We recently refined our Schwartz decision, summarizing the standard for removal as follows:

[A] custodial parent seeking removal does not need to show a significant economic or other tangible benefit to meet the threshold "actual advantage" showing. If the custodial parent shows a sensible, good faith reason for the move, the district court should evaluate the other factors enumerated in Schwartz, focusing on whether reasonable, alternative visitation is possible. If reasonable, alternative visitation is possible, the burden shifts to the noncustodial parent to show that the move is inimical to the children's best interests. . . .

We feel that this allocation of burdens is consistent with the evaluation process enunciated in Schwartz and is the most equitable way of balancing the interests of the children and the noncustodial parent, while giving the custodial parent the right to reasonable freedom to pursue his or her life.

Jones v. Jones, 110 Nev. 1253, 1266, 885 P.2d 563, 572 (1994).

Penny opposes the district court's conclusion that Cassie's loving relationship with Robert is perhaps sufficient under Schwartz to deny her motion. Penny maintains that she met her threshold burden of proving an "actual advantage," because she and her new husband have been offered supervisory positions in Louisiana at significantly higher salaries. She also contends that the evidence with respect to each of the secondary Schwartz factors is favorable to her position.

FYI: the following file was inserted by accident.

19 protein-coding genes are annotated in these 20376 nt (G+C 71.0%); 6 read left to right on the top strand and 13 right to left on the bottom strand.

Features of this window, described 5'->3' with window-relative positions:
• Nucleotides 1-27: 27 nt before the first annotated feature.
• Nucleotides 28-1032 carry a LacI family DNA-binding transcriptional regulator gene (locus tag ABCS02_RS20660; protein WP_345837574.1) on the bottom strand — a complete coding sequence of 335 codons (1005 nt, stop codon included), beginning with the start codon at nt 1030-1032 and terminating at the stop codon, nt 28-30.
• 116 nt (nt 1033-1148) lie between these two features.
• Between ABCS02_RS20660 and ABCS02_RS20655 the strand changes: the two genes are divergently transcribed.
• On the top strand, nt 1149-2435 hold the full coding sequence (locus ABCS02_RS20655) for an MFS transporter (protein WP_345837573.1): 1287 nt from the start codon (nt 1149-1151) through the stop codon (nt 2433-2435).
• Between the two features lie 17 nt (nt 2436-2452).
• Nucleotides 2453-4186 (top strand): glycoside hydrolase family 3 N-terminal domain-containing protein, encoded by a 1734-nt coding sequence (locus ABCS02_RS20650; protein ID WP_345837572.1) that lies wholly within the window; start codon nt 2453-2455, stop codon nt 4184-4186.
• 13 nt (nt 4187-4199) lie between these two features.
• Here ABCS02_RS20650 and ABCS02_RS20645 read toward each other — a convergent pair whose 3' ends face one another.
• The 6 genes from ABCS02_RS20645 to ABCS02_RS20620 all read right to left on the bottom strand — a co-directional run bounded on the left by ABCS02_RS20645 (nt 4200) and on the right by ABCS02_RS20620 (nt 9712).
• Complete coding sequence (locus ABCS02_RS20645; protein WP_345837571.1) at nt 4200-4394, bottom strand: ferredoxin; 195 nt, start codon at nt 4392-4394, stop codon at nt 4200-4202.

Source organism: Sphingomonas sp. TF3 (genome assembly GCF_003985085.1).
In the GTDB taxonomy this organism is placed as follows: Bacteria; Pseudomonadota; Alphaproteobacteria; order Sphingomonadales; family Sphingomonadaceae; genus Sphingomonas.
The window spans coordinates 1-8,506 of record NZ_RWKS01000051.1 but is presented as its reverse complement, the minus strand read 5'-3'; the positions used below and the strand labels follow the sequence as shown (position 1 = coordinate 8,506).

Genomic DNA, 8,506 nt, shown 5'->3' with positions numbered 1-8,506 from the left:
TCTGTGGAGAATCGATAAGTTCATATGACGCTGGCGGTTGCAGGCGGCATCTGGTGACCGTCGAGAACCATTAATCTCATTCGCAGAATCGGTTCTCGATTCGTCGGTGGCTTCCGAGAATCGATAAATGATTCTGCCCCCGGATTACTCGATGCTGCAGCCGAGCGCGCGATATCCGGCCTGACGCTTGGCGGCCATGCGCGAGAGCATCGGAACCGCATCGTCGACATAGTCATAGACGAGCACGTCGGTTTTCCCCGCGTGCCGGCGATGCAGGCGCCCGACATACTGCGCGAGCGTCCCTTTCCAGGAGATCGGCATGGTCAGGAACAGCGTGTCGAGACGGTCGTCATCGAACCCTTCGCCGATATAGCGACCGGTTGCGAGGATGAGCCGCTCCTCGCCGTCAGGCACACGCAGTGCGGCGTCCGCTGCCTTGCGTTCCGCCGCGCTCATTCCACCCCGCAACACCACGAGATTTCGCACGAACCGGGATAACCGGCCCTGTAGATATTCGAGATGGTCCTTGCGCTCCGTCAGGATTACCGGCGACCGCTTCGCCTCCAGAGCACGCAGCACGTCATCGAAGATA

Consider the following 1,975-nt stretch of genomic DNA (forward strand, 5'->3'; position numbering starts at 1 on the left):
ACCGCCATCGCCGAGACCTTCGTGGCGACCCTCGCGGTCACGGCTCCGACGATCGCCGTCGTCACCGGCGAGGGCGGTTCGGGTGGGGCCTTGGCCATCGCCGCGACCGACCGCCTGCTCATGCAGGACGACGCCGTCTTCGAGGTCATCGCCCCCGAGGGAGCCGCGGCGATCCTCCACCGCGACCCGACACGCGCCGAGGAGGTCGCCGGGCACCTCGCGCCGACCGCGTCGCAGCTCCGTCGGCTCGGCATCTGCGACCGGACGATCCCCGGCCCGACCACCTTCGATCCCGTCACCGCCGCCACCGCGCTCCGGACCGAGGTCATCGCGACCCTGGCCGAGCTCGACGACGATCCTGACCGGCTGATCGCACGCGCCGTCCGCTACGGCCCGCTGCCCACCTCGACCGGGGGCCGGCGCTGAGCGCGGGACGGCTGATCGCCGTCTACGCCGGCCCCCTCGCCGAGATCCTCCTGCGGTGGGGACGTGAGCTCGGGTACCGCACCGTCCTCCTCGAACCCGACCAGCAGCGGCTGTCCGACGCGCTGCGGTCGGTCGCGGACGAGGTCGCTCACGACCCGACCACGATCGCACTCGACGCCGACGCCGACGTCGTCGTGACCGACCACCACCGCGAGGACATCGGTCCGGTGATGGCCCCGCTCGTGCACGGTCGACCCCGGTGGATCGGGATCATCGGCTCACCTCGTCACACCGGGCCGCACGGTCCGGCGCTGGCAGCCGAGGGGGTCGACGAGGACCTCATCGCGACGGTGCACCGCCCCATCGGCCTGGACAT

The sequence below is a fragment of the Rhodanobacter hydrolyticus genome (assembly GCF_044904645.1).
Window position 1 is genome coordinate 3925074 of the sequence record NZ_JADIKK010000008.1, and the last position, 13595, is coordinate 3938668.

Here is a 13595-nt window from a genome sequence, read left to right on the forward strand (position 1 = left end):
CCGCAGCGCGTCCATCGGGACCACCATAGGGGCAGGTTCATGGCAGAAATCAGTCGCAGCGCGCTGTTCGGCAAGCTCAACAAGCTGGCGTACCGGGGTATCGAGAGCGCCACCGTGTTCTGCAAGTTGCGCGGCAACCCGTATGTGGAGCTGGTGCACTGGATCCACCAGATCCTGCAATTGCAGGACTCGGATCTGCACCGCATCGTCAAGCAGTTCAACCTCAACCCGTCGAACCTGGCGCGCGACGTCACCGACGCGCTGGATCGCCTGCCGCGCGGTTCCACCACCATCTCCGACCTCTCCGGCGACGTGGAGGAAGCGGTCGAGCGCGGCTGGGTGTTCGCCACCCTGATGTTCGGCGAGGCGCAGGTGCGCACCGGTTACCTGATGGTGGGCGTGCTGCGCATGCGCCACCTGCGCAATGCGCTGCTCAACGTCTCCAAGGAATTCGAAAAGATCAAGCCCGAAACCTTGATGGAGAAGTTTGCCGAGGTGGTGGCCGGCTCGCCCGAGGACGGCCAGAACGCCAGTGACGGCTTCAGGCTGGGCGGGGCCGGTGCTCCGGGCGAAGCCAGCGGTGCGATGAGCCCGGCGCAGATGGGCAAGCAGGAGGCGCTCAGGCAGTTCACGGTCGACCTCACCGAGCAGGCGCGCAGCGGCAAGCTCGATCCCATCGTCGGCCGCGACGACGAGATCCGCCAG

Robert counters that the district court properly determined that there would be no actual advantage to allowing Penny to move Cassie to Louisiana. This conclusion, argues Robert, is supported by Dr. Nielsen's testimony concerning the special bond that exists between him and his daughter. Robert also insists that his position predominates with respect to the secondary Schwartz factors. Finally, assuming that Penny has met her threshold burden, and that the burden of proof has shifted to Robert, he concludes: (1) that the record establishes that a move to Louisiana would not be in Cassie's best interest, because it would harm Cassie's relationship with him; and (2) that although the investigation by the Department of Social Services did not confirm negative claims against the Greens, the record clearly indicates instances of abuse that should be factored into the equation of Cassie's best interests.

We recently expressed our concern that, despite our decision in Schwartz, many courts are using NRS 125A.350 as a means to chain custodial parents, most often women, to the state of Nevada. See Trent v. Trent, 111 Nev. 309, 315, 890 P.2d 1309, 1313 (1995). Given the legislative purpose behind the statute, "it should not be used to prevent the custodial parent from freely pursuing a life outside of Nevada when reasonable alternative visitation is possible." Id.

As in other recent cases involving the application of NRS 125A.350, the lower court's reasoning underlying its decision to deny Penny's motion again fails to fully consider the standard set forth in Schwartz, as refined by Jones. Although it is apparent from the record that the father and daughter have a very close relationship, that relationship standing alone, upon which the district court apparently based its ruling, was insufficient to deny Penny's motion. The district court should have first considered the actual advantage threshold, and then evaluated the other Schwartz factors, focusing on whether reasonable, alternative visitation is possible.